Rainbows, promises and being a woman
We are all talking about Malala Yousafzai, the young woman (she’s only 14) from Pakistan who has been shot in the head by the Taliban for the simple act of seeking an education.
Tuesday evening, erev Rosh Chodesh Cheshvan
A night of dismay, sadness and anger mixed with pride and hopefulness. Here in the United States we watched presidential candidate Mitt Romney mention his “binders of women”and President Barack Obama voice full support of the Lilly Ledbetter Fair Pay Act and of the full equal rights, and reproductive rights of women.
At the same time, our Jewish sisters in Israel were marking the beginning of the new month of Cheshvan by gathering as Women of the Wall. They were joined by hundreds of women from Hadassah, The Women’s Zionist Organization of America, who are currently in celebrating the 100th Anniversary of the organization and its contributions to Israel and Israeli society. Sadly, once again, their celebrations and prayers were interrupted by the arrest of several women, including Anat Hoffman, for singing the Shema out loud. The charge – “disturbing the peace”. I am left speechless.
I join some of my book group members for a morning with Gloria Steinem. Hosted by the San Joaquin Valley Town Hall, Steinem spoke passionately, calmly and inspirationally about her work – our work – in pursuit of social justice. She spoke about how those of us working toward social justice must all stand together. Whether it is the fight for women’s rights, LGBT rights, fighting racism, working to heal the environment or to end poverty, we all are linked by the common belief in the equal humanity of all persons and shared values. I return home grateful for the women and men who paved a path for me to be who I am today. I return home grateful for having found a group of women who support each other as we gather around our proverbial camp fire each month at our book group gatherings.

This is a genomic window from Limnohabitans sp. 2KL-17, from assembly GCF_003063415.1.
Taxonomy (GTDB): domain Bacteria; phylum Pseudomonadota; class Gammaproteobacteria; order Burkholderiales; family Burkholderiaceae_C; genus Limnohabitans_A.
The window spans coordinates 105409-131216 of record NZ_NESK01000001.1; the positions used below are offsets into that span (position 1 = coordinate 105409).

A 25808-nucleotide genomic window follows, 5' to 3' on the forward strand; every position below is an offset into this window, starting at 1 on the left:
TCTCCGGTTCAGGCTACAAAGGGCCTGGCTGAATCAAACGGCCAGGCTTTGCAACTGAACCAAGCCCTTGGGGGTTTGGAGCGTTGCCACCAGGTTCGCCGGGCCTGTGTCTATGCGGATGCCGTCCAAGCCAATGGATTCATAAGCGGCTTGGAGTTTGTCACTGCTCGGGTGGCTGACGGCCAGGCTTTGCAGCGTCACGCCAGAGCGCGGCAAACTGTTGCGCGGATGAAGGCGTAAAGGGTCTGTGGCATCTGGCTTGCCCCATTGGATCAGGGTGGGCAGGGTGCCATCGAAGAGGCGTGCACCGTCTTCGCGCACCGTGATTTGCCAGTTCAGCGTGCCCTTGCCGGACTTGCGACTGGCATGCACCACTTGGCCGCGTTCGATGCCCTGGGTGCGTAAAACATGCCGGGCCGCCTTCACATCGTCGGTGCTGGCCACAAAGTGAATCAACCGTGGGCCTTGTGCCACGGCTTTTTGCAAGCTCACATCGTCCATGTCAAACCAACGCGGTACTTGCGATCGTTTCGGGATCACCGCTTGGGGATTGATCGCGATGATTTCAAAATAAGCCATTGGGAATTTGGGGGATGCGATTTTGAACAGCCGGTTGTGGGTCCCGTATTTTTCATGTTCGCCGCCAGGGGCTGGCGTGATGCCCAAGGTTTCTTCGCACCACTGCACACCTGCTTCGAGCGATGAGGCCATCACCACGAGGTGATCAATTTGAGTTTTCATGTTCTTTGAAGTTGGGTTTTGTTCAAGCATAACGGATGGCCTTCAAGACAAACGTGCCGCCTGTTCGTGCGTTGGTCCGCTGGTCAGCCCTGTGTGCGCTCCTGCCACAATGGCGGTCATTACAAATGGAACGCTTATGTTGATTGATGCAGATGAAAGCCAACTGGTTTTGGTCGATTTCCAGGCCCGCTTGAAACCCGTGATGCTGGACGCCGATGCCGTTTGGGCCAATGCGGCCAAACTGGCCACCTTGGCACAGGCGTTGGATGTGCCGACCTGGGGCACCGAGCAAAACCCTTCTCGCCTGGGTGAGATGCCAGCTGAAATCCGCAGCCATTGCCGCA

Having struggled all week to make and eat dinner with my family, we finally sit down together for the first time since Monday. (I think we had dinner together then…its been so long I can’t remember.) Even if its only 30 minutes together before we are all off to our respective evening activities, homework, meetings, it’s a time to touch base, reconnect, laugh together, and of course debate who is going to do the dishes.
…After I do the dishes, I go through the snail mail. It contains not just one, but two separate items from Planned Parenthood, asking me to increase my pledge this year, and even put PPFA in my will. Once again, I am scared. Women’s access to health care is threatened. VOTE!
I think of a common question asked on this Shabbat, “What was Noah’s wife’s name?” The light-hearted answer: Mrs.Noah. The real answer: we don’t know. Her voice was silenced in the Torah. Like our sister’s voices were silenced this week at the Wall.
I am looking forward to Shabbat dinner with my family and to being together for Shabbat services tonight, where I know we can all sing and pray together as one community. The challah is now rising. The turkey smells delicious.
My prayer this Shabbat:
May we have a Shabbat of peace around the world. May we all continue to work together for justice and equal rights for all human beings. May we together create spaces for all voices to be heard, for all to be able to learn and sing. May we all see the rainbow as a reminder of not only God’s promise to us, but also of our promise to God.